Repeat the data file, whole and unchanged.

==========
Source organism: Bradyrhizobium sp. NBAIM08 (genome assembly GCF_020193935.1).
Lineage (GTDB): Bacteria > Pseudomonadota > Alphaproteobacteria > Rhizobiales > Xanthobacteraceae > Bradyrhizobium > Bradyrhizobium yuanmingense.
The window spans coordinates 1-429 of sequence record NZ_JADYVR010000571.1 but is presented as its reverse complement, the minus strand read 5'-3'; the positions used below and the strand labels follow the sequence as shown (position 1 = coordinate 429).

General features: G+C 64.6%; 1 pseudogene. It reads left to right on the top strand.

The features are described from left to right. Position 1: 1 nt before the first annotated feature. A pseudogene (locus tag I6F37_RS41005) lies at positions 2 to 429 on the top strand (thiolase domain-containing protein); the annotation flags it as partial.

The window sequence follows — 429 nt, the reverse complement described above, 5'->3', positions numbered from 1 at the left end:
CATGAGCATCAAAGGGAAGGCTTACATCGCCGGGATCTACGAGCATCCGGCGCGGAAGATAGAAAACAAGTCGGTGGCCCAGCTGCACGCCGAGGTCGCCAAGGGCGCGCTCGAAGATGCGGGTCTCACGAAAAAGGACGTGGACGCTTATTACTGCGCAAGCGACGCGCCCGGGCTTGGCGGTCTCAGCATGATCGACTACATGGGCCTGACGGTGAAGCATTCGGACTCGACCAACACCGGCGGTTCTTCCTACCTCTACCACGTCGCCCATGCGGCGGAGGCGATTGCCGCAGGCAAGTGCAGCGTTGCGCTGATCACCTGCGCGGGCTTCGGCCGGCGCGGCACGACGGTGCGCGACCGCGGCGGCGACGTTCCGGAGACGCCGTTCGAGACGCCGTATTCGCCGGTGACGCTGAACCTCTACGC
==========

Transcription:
Source organism: Bradyrhizobium sp. NBAIM08 (genome assembly GCF_020193935.1).
Lineage (GTDB): Bacteria > Pseudomonadota > Alphaproteobacteria > Rhizobiales > Xanthobacteraceae > Bradyrhizobium > Bradyrhizobium yuanmingense.
The window spans coordinates 1-429 of sequence record NZ_JADYVR010000571.1 but is presented as its reverse complement, the minus strand read 5'-3'; the positions used below and the strand labels follow the sequence as shown (position 1 = coordinate 429).

General features: G+C 64.6%; 1 pseudogene. It reads left to right on the top strand.

The features are described from left to right. Position 1: 1 nt before the first annotated feature. A pseudogene (locus tag I6F37_RS41005) lies at positions 2 to 429 on the top strand (thiolase domain-containing protein); the annotation flags it as partial.

The window sequence follows — 429 nt, the reverse complement described above, 5'->3', positions numbered from 1 at the left end:
CATGAGCATCAAAGGGAAGGCTTACATCGCCGGGATCTACGAGCATCCGGCGCGGAAGATAGAAAACAAGTCGGTGGCCCAGCTGCACGCCGAGGTCGCCAAGGGCGCGCTCGAAGATGCGGGTCTCACGAAAAAGGACGTGGACGCTTATTACTGCGCAAGCGACGCGCCCGGGCTTGGCGGTCTCAGCATGATCGACTACATGGGCCTGACGGTGAAGCATTCGGACTCGACCAACACCGGCGGTTCTTCCTACCTCTACCACGTCGCCCATGCGGCGGAGGCGATTGCCGCAGGCAAGTGCAGCGTTGCGCTGATCACCTGCGCGGGCTTCGGCCGGCGCGGCACGACGGTGCGCGACCGCGGCGGCGACGTTCCGGAGACGCCGTTCGAGACGCCGTATTCGCCGGTGACGCTGAACCTCTACGC